10 SES 06 D, Research on Values, Beliefs & Understandings in Teacher Education
In this research project the student teachers in Finland and in Turkey reflect the worldview of their own and worldview of the other through virtual dialogue.The paper investigates the main learning experiences reported in the group interviews after seven weeks email dialogue. As an academic study of teachers’ professional identity and educational reflection this paper shows the importance of exploring the basis of deep ontological beliefs and values that affect the teacher as a human being and an educator. White (2014) argues that teaching is described as an intensely intimate encounter, so we need to understand how the teachers’ private biographies influence their public roles as educators.Another aim of the article is to contribute to the perspectives of religious and worldview education, as it is vital that education prepares both students and teachers alike to face the worldview diversity.There is an urgent need to develop understanding between different worldviews in today’s world as the deep societal flux, secularization and changes in the traditional religiosity in the European countries are challenging the ways religions and worldviews should be considered at schools. Religion is often attached to the negative inspiration for shaping people’s identities and possibly motivating them into extremist thinking and actions. (Berger 2014; Casanova 2018).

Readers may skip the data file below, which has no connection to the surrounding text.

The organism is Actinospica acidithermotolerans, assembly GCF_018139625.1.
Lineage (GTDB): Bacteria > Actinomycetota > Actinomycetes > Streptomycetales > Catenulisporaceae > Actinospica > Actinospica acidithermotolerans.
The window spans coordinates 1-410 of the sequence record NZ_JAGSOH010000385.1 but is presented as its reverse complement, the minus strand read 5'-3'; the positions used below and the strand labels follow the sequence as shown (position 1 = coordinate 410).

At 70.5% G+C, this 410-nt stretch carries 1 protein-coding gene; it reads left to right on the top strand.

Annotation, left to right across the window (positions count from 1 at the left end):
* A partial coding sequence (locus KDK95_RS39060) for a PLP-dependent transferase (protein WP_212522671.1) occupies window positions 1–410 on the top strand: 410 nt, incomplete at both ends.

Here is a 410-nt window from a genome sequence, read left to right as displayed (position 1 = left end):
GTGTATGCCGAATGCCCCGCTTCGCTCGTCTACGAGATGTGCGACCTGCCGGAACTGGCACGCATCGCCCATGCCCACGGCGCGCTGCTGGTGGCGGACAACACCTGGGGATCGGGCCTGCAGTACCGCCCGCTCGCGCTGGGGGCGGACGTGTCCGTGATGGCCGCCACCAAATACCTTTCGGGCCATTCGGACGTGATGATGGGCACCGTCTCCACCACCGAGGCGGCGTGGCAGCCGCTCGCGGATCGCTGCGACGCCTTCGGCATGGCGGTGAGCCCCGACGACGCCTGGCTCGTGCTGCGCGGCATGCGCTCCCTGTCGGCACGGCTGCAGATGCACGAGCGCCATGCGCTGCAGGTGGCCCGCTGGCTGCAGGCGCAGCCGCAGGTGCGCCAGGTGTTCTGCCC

The concept of worldview is defined here as a value-laden-way of looking at the world, which entails a particular ontological, epistemological, and ethical orientation to the world (Poulter, Riitaoja, Kuusisto 2016). Unlike terms such as religious or non-religious, the concept of worldview allows for variations, fluidity and inclusiveness of all worldviews (Åhs, Poulter, Kallioniemi 2015; Van der Kooij, de Ruyter, and Miedema 2015). We emphasize heterogeneity inside religious and worldview traditions and the opportunity for multiple individual understandings and interpretations.These definitions come very close to the transdisciplinary worldview approach developed by John Valk (see Valk, Albayra & Selcuk2018), which assists in viewing the world as a meaningful whole, and both religious and secular worldviews provide meaningful answers at all personal, social and cultural levels.